What is the reason for all this? The whole thing is organized. This is a boycott which has been introduced with a particular aim in mind. Individuals, I have been told, received anonymous telephone calls threatening to make their lives in America ‘impossible’ if they did not take part in the Furtwängler boycott. And this also explains why the refusals of all the conductors and soloists invited by the orchestra in Chicago all arrived on the same day. The orchestra was simply placed in a difficult position.

If one considers that this boycott is based entirely on accusations which were thoroughly refuted in a one-and-a-half-year trial against me, which was certainly not organized and carried out by my friends, one involuntarily wonders: So what are the real reasons for this trial, for this kangaroo court, this calumny against an artist respected in the whole rest of the world? Might it have something to do with my being a German? Is it not the task of art and artists to unite peoples and serve peace, not to perpetuate hatred yet again, four years after the end of the war?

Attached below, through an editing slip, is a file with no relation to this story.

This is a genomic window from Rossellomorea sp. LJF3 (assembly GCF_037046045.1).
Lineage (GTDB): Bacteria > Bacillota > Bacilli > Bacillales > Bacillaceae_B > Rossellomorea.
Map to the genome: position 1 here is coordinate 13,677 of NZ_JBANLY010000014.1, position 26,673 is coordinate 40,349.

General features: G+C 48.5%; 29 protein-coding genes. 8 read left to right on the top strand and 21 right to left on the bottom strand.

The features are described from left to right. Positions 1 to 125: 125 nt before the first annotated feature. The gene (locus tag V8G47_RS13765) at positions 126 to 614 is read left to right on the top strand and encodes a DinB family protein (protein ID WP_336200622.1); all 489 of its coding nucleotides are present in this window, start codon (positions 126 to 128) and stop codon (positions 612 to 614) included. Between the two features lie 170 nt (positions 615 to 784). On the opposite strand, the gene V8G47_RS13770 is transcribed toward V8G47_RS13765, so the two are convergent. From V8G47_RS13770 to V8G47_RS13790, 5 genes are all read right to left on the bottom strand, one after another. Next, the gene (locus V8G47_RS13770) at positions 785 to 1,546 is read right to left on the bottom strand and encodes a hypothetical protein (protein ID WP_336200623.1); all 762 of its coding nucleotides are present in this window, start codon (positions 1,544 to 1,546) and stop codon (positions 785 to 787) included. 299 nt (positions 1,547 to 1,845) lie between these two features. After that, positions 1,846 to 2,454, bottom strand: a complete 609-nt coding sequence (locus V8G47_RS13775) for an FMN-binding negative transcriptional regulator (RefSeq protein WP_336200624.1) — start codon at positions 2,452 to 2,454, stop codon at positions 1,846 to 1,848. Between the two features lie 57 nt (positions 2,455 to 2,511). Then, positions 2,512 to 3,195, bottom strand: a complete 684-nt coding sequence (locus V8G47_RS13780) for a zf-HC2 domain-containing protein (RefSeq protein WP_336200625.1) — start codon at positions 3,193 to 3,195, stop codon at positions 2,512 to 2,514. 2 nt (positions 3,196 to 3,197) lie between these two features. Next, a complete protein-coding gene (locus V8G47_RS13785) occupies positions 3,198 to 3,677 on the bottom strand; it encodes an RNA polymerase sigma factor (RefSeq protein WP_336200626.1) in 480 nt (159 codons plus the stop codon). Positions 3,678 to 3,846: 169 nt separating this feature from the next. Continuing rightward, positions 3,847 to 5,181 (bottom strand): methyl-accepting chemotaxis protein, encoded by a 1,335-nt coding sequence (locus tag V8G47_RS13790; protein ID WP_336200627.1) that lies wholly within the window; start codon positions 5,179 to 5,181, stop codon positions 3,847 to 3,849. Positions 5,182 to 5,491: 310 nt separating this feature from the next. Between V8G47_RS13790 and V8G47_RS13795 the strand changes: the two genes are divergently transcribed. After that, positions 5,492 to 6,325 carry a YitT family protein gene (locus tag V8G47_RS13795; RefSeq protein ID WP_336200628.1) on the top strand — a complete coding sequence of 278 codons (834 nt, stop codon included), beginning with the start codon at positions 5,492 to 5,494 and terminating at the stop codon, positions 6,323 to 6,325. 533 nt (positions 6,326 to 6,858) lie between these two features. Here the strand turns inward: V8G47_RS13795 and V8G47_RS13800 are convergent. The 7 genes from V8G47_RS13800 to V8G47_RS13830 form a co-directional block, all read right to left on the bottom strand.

I shall save myself the answer.15

The Call to the Future

On Saturday, September 12, 2015, Helga Zepp-LaRouche extended the hand of Furtwängler when she called on the American population to become more creative and more active, to make this moment in history live up to the creative process that Furtwängler, Schiller, Beethoven, Bach, Brahms, Einstein, Riemann and others before us had made in their contributions to the future of humanity!

At that meeting in New York, Mrs. Zepp-LaRouche sounded the trumpet to all of us:

So, what I’m really doing is I’m calling upon you to become even more active than you are already. We have the United Nations General Assembly, and I wrote an appeal to this effect, and in my view, maybe, and Lyn said the same thing, it may really be the last chance for humanity to change course.

. . .Enough is enough! We want the United States to join with these countries to build the world, and stop wars based on lies and support of terrorists, one organization after the other!